Moon landing myth debunked: Fans in shock as famous Armstrong photo NOT actually him

Michael Collins reflects on Apollo 11 mission in 2019

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Today is the last day a series of shots of various NASA Moon missions are on sale at Christie’s auction house. The auction, ‘Moon Shots: Space photography 1950-1999′, is a specially curated online catalogue of iconic photos of the early rocket launches on humans’ first footsteps on the Lunar surface. Comprising 327 photographs it documents a “wide-ranging view of the Golden Age of space exploration” to collection spans the Fifties, with the launch of Atlas, to the late Nineties, and images also capturing the beauty and essence of Saturn’s rings, as well as an exciting string of other pieces of space history.

Among the most evocative photographs are stills of Neil Armstrong and Buzz Aldrin, the men who became the first humans in history to step foot on the moon in the first-ever untethered space flight.

The images are iconic and instantly recognisable, but over the years, as Armstrong’s name became synonymous with the Apollo 11 mission, so did the photographs become synonymous with him.

But, as Kiona N Smith, a science writer exploring the snaps in Forbes noted, this is far from the truth.

Revisiting the photographs in a 2019 report, she said: “Have you ever gone on a trip with friends, only to discover afterward that there’s only one picture of you from the whole trip, and it includes your posterior rather than your face?

“Apollo 11 astronaut Neil Armstrong could probably relate to that. He’s partially visible, or shows up as a reflection, in about four other photos.

“But this photo of him with his back to the camera, working on something attached to the outside of the lunar module, is the only full-body image of Armstrong on the surface of the Moon.”

For most of the time he spent on the Moon, Armstrong was in fact the one holding the camera, meaning that nearly every photo taken on that mission is of Aldrin.

Arriving at the Moon the pair had a long list of tasks to carry out but just a brief window in which to complete them.

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According to Ms Smith, the astronauts later commented that the thought of who was in the pictures had never crept into their minds.

The pair never managed to take a snap together either — quite understandably given that the third astronaut, Michael Collins, had to stay on the ship to ensure everything was ticking over

The only shot of the pair “together” is of Aldrin, staring down the lens behind his wide visor, with Armstrong visible in the reflection of his helmet in the distance alongside part of their craft at Tranquility Base.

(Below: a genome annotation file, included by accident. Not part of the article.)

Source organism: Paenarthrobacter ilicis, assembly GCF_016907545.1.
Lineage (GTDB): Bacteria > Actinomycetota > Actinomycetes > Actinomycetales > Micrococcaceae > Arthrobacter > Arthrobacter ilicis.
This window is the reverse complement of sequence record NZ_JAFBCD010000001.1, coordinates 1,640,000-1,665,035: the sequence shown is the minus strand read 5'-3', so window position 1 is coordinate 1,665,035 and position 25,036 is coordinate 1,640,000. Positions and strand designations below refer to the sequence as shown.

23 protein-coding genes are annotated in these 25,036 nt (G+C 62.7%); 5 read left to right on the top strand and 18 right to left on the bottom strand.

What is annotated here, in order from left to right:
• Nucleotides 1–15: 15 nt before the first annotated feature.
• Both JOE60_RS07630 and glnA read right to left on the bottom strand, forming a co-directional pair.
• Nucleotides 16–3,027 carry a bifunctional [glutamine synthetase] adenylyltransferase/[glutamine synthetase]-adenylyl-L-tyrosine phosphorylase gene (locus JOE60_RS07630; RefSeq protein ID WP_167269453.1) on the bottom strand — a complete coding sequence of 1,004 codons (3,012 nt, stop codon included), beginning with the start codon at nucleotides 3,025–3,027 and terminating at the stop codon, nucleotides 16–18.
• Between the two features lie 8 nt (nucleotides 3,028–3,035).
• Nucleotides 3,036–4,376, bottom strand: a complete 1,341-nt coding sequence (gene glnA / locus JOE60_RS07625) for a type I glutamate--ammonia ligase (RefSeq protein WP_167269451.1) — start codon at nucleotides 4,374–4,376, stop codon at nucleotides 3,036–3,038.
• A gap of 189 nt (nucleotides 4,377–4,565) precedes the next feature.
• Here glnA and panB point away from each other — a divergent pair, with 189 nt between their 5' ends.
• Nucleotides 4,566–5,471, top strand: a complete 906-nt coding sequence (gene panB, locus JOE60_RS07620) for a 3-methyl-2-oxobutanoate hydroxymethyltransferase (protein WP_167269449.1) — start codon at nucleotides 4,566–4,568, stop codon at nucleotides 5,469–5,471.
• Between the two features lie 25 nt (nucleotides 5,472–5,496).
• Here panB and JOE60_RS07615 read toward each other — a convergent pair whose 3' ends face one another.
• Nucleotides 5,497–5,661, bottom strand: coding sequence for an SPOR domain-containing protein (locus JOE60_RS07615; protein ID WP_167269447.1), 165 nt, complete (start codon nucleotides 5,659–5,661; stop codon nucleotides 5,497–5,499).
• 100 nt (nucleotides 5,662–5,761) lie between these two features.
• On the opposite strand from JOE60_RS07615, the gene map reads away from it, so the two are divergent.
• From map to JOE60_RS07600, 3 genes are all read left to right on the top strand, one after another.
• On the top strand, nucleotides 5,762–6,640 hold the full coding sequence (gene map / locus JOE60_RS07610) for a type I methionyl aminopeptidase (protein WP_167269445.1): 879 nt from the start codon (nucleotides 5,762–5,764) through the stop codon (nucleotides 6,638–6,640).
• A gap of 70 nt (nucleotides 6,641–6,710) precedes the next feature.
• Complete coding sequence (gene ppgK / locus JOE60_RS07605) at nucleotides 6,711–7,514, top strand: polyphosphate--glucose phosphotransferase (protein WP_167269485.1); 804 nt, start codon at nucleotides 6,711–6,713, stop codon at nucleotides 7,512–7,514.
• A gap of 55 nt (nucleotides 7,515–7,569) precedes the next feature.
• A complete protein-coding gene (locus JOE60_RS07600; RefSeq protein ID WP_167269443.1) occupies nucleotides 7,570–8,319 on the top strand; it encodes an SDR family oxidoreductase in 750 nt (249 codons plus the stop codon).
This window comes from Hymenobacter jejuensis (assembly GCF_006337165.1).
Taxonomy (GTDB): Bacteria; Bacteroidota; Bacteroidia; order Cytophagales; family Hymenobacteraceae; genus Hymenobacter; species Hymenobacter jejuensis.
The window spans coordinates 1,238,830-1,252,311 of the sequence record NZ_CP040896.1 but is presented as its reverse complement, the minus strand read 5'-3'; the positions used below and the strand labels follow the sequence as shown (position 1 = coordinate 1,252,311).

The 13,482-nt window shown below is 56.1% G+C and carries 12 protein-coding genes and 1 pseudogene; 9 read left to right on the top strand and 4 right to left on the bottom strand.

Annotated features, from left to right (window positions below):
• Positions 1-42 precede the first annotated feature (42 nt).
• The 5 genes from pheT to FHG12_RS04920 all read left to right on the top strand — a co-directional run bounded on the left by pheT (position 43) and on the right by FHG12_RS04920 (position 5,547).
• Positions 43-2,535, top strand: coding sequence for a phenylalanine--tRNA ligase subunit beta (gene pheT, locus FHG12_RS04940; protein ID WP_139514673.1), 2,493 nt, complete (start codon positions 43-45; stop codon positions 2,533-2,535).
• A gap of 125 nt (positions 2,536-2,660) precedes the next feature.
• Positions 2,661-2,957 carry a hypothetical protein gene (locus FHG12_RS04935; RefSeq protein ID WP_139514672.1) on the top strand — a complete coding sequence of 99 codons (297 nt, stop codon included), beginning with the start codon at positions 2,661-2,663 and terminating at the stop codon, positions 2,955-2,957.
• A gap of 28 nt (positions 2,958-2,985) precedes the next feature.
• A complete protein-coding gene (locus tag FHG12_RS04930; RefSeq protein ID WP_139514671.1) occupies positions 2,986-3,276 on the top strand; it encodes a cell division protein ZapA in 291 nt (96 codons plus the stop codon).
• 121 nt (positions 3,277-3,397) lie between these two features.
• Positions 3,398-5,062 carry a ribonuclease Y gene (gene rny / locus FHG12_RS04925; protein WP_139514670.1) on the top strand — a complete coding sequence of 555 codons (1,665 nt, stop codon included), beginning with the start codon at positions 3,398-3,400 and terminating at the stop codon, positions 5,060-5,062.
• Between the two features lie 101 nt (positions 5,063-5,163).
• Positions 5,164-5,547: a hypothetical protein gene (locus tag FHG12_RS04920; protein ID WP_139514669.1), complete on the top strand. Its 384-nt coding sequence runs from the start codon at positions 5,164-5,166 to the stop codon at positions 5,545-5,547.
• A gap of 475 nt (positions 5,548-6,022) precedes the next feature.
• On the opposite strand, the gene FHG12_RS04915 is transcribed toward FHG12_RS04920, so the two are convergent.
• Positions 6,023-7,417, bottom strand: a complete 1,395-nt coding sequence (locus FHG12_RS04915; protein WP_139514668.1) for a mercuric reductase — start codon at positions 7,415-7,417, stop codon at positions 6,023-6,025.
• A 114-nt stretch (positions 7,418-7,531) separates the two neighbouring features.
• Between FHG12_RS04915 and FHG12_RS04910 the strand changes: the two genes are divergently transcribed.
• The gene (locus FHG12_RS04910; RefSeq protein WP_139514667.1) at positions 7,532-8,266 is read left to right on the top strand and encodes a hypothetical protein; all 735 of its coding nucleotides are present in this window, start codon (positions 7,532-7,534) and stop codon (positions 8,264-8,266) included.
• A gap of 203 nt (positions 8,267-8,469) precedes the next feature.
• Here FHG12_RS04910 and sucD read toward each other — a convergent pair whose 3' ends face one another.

After they completed their historic mission Aldrin took some photographs of Armstrong inside the lunar module.


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The last time humans went to the Moon was for Apollo 17 in 1972, a 12-day mission which broke many records, including the longest spacewalk, the longest lunar landing and the largest lunar samples brought back to Earth.

It would take NASA another 47 years to announce a new and exciting Moon mission on what was the 50th anniversary of the Apollo moon landings in 2019.

Project Artemis, as it is called, has one monumental goal: to create a permanent human Moon base.

Estimated to eventually cost a staggering $93billion (£75billion) by 2025, NASA’s first milestone in the programme is the Artemis I mission, which is due to launch from Kennedy Space Centre in mid-2022.

This will comprise of a four-week return mission to the lunar surface, and will be the first integrated test flight of NASA’s Deep Space Exploration System, which includes the Orion spacecraft, Space Launch System (SLS) rocket, as well as the Exploration Ground Systems (EGS) at Kennedy Space Centre.

Unfortunately for those watching eagerly, there will be no actual Moon landing for Artemis I, but it will lay the foundations for future Artemis missions to build on.

The spacecraft itself has a launch window of two weeks every month when the Moon is in the correct position relative to the Earth, and once the mission has made its way off the launch pad at the Centre, its objectives will be long and complex.

Artemis I will deploy what are known as CubeSats, tiny little blocks of technology that serve for observational purposes, in this context to watch the Moon and find out more about it.

The Orion craft will travel thousands of kilometres beyond the Moon in a retrograde orbit, as well as carry out two extremely close flybys, gliding around 100kilometres over the lunar surface.

Artemis II, meanwhile, will repeat the flight but with 11 astronauts on a ten-day mission that will in itself break a record by travelling further beyond the far side of the Moon than any manned mission has before.

But it is Artemis III that will be the most important of the missions: consisting of Orion and a crew of four, it will again travel to the Moon and again make history by carrying the first woman and the first person of colour to walk on its very surface.

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